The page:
We were delighted to be able to enter a museum again this year. With the return of full-fledged exhibition calendars, we are even more excited to have months of remarkable art exhibitions to look forward to in 2022. The return of a major art fair, the next exhibit from LA’s newest museum and some fascinating historical collections: These are the 11 LA art exhibits we already plan to visit in 2022.
Psst: You can see almost all of our picks below without paying entry if you get familiar with LA’s free museum days first.
The return of Yayoi Kusama Infinite Mirror Room
Le Broad, reopens January 5
Okay, it’s not really a new exhibit, but it marks the long-awaited return of LA’s most popular installation, with some notable upgrades. From January 5, Yayoi Kusama’s Infinity Mirrored Room – Souls Millions of Light Years away will reopen at the Broad after an absence of almost two years, and you can now book in advance to see it and spend a few more seconds inside.
The Huntington, January 15 to May 2
Immerse yourself in literary maps, both figurative in the case of a typed draft by James Joyce Odysseus and literal with JRR Tolkien’s map of Middle-earth, in this exhibit from the Huntington Library collection. Among the 70 objects on display, other imaginary maps include Lewis Carroll’s 1876 edition of Snark hunting, Robert Louis Stevenson’s maps of Treasure island and Kidnapped and Octavia E. Butler’s maps from notes for Parable of the talents.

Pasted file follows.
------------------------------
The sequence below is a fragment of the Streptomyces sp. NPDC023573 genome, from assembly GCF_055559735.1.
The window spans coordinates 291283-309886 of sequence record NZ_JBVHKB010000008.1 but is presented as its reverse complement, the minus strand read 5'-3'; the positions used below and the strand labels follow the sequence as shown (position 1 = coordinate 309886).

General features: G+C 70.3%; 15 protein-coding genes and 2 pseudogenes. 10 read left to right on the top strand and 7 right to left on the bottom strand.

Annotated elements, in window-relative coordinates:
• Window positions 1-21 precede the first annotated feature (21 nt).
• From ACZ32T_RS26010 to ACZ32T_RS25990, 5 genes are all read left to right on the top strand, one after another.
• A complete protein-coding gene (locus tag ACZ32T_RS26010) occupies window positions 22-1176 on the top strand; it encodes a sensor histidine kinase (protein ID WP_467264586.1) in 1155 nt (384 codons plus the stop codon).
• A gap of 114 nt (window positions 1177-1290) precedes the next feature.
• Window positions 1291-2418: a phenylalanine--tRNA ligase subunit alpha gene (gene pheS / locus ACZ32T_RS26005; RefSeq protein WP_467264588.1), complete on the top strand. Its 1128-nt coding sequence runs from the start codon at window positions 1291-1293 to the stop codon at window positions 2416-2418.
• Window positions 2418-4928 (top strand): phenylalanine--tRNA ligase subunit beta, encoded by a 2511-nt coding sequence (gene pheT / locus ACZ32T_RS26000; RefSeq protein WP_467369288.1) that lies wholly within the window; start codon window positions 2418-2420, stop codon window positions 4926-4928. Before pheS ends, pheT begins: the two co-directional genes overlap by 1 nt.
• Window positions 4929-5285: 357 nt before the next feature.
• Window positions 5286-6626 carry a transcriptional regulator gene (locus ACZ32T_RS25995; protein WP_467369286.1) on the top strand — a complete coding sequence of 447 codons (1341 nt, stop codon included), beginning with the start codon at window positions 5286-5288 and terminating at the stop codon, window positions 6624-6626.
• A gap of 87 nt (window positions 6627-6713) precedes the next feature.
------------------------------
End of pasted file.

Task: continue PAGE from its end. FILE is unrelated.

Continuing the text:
“Ulysses Jenkins: Without Your Interpretation”
Hammer Museum, from February 6 to May 15
The Hammer stages the first major retrospective of LA video artist and performer Ulysses Jenkins, who has questioned history through the prism of race and gender for more than half a century.
“Chick and the dance”
Getty Center, February 15 to May 8
The Getty combines the depictions of nymphs and satyrs by influential 17th-century French painter Nicolas Poussin with contemporary dance films by choreographers from LA.
Los Angeles frieze
Beverly Hills, February 18-20
After having taken off last year, the New York export is coming to LA for its third art fair, showcasing works from around 100 international galleries. But this time around, Frieze leaves the surreal setting of the Paramount backcountry and scrambles to a space next to the Beverly Hilton, as well as a sculpture park near the Beverly Hills brand.
“Barbara Kruger: Thinking of You. I want to say Me. I mean you. “
LACMA, from March 20 to July 17
His works can be found in just about every contemporary collection in the city, and his daring Futura legends have been repeatedly ripped off. But LACMA is preparing a true retrospective of the influential artist: The videos, large-scale vinyls and audio soundscapes on display in this campus-wide presentation span four decades.
“For the race and the country: Buffalo soldiers in California”
African American Museum of California, April 13 to October 30